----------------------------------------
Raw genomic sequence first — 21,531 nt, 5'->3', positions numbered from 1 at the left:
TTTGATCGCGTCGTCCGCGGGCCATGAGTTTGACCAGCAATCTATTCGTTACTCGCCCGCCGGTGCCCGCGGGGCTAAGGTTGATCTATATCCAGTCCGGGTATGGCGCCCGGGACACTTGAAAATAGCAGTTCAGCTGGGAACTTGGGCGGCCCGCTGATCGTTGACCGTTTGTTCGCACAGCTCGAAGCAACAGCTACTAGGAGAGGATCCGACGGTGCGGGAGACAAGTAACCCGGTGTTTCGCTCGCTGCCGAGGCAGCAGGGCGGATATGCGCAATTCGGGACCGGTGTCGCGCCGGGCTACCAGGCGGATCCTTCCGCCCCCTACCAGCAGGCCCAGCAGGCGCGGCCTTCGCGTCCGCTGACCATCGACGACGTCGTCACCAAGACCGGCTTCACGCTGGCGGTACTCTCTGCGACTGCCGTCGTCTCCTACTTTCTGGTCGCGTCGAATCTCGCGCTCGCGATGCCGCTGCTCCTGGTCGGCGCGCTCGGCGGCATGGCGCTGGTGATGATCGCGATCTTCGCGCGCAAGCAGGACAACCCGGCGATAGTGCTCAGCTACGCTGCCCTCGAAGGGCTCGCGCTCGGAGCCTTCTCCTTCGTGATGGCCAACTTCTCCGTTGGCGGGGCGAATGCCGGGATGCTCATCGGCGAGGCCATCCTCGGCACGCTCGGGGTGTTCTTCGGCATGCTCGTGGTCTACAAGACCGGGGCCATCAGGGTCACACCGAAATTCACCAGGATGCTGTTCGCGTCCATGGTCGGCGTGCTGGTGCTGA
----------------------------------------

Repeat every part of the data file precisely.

Raw genomic sequence first — 21,531 nt, 5'->3', positions numbered from 1 at the left:
TTTGATCGCGTCGTCCGCGGGCCATGAGTTTGACCAGCAATCTATTCGTTACTCGCCCGCCGGTGCCCGCGGGGCTAAGGTTGATCTATATCCAGTCCGGGTATGGCGCCCGGGACACTTGAAAATAGCAGTTCAGCTGGGAACTTGGGCGGCCCGCTGATCGTTGACCGTTTGTTCGCACAGCTCGAAGCAACAGCTACTAGGAGAGGATCCGACGGTGCGGGAGACAAGTAACCCGGTGTTTCGCTCGCTGCCGAGGCAGCAGGGCGGATATGCGCAATTCGGGACCGGTGTCGCGCCGGGCTACCAGGCGGATCCTTCCGCCCCCTACCAGCAGGCCCAGCAGGCGCGGCCTTCGCGTCCGCTGACCATCGACGACGTCGTCACCAAGACCGGCTTCACGCTGGCGGTACTCTCTGCGACTGCCGTCGTCTCCTACTTTCTGGTCGCGTCGAATCTCGCGCTCGCGATGCCGCTGCTCCTGGTCGGCGCGCTCGGCGGCATGGCGCTGGTGATGATCGCGATCTTCGCGCGCAAGCAGGACAACCCGGCGATAGTGCTCAGCTACGCTGCCCTCGAAGGGCTCGCGCTCGGAGCCTTCTCCTTCGTGATGGCCAACTTCTCCGTTGGCGGGGCGAATGCCGGGATGCTCATCGGCGAGGCCATCCTCGGCACGCTCGGGGTGTTCTTCGGCATGCTCGTGGTCTACAAGACCGGGGCCATCAGGGTCACACCGAAATTCACCAGGATGCTGTTCGCGTCCATGGTCGGCGTGCTGGTGCTGA